|ELVIS PRESLEYBAZ LUHRMANNTHE SOCIETYBAZ LUHRMANNETFLIX|
Every day is bringing sweeping changes to the entertainment industry at large as the coronavirus strain known as COVID-19 is spreading around the United States. But last night, it got more personal for beloved Oscar-winning actor Tom Hanks and his wife, actress and producer Rita Wilson. The couple were confirmed to be the first major Hollywood stars to contract the virus, and they are now in quarantine down in Australia where Baz Luhrman's Elvis Presley biopic was in production.
Deadline got the news before Tom Hanks made the following post on Instagram:
Warner Bros. Pictures released a brief statement about the situation, which will undoubtedly have an impact on other members of the film's production crew:
“We have been made aware that a company member from our Elvis feature film, which is currently in pre-production in The Gold Coast, Australia, has tested positive for COVID-19 coronavirus.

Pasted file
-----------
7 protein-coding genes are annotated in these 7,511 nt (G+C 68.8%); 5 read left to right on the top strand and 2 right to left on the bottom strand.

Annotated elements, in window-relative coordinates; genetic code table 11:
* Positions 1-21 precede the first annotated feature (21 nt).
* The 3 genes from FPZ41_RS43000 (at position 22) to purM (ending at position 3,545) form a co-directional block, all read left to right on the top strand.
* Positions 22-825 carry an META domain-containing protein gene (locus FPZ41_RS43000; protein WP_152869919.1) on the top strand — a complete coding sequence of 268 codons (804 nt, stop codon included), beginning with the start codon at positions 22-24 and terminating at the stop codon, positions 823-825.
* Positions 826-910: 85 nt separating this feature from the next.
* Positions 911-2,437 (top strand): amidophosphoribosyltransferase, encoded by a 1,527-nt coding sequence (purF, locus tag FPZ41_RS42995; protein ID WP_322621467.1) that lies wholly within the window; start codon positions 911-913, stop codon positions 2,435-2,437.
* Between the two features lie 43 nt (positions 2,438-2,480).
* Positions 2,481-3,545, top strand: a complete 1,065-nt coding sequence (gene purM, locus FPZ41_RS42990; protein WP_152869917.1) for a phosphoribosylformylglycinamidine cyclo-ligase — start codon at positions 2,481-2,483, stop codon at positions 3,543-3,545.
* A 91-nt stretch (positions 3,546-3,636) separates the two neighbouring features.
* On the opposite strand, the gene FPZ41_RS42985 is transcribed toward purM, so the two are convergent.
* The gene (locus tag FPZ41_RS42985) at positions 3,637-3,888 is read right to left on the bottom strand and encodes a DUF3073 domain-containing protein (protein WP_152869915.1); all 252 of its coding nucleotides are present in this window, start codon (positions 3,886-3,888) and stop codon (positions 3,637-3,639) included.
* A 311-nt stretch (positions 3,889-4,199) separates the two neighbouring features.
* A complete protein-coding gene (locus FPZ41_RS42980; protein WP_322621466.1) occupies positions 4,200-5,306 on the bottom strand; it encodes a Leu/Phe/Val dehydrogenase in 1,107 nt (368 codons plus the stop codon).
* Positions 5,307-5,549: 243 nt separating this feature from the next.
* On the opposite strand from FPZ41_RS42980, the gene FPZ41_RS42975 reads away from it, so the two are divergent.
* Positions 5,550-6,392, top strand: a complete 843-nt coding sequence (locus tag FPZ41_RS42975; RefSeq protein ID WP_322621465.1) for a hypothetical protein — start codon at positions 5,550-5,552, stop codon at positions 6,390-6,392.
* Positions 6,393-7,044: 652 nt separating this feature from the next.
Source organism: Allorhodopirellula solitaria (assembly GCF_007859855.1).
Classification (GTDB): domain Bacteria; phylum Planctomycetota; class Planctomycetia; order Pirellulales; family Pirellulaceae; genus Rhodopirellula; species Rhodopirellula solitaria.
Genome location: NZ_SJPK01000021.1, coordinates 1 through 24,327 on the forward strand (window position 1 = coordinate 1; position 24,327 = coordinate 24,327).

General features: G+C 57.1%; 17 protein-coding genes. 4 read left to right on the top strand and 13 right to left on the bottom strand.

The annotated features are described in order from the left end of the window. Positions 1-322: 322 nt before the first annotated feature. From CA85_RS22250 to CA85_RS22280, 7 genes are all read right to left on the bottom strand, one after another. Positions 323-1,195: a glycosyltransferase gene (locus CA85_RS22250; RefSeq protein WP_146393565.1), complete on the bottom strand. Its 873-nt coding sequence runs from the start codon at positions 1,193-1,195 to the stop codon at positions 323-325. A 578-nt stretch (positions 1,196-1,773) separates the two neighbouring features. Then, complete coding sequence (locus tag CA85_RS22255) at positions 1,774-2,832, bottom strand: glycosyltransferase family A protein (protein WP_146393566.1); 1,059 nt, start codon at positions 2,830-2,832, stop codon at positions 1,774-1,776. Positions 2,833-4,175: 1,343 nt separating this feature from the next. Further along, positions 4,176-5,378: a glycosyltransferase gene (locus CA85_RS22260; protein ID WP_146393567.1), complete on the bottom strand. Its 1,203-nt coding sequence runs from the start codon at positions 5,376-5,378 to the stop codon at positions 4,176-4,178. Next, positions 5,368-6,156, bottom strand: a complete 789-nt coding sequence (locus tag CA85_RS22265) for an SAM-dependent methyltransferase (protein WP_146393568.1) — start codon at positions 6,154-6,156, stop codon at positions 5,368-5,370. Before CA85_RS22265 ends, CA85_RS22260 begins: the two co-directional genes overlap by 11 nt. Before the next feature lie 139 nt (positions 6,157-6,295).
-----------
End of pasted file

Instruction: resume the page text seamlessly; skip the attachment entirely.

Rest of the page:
We are working closely with the appropriate Australian health agencies to identify and contact anyone who may have come in direct contact with the individual. The health and safety of our company members is always our top priority, and weare taking precautions to protect everyone who works on our productions around the world.
The individual who tested positive for COVID-19 is currently receiving treatment.”
What makes COVID-19 that much harder to deal with is you could be spreading the virus and not have any symptoms, and by the time you feel sick, you've already given it to many others. That's why we must all take the proper precautions to isolate ourselves as best as possible if coronavirus symptoms become apparent.
During this time period, as our government fails to be honest about the gravity of the situation and instead chooses to worry about the stock market instead of people, the population should start social distancing in order to slow and eventually stop the spread of this flu strain. If you don't know how social distancing works, you can read up on it over here. In fact, South Korea's institution of social distancing has already resulted in the number of new coronavirus cases dropping, and if the United States gets more serious about it now, they might be able to fight this infection more effectively before it gets dramatically worse.
We'll keep you posted on how coronavirus continues to interrupt the entertainment industry. Stay safe out there, folks.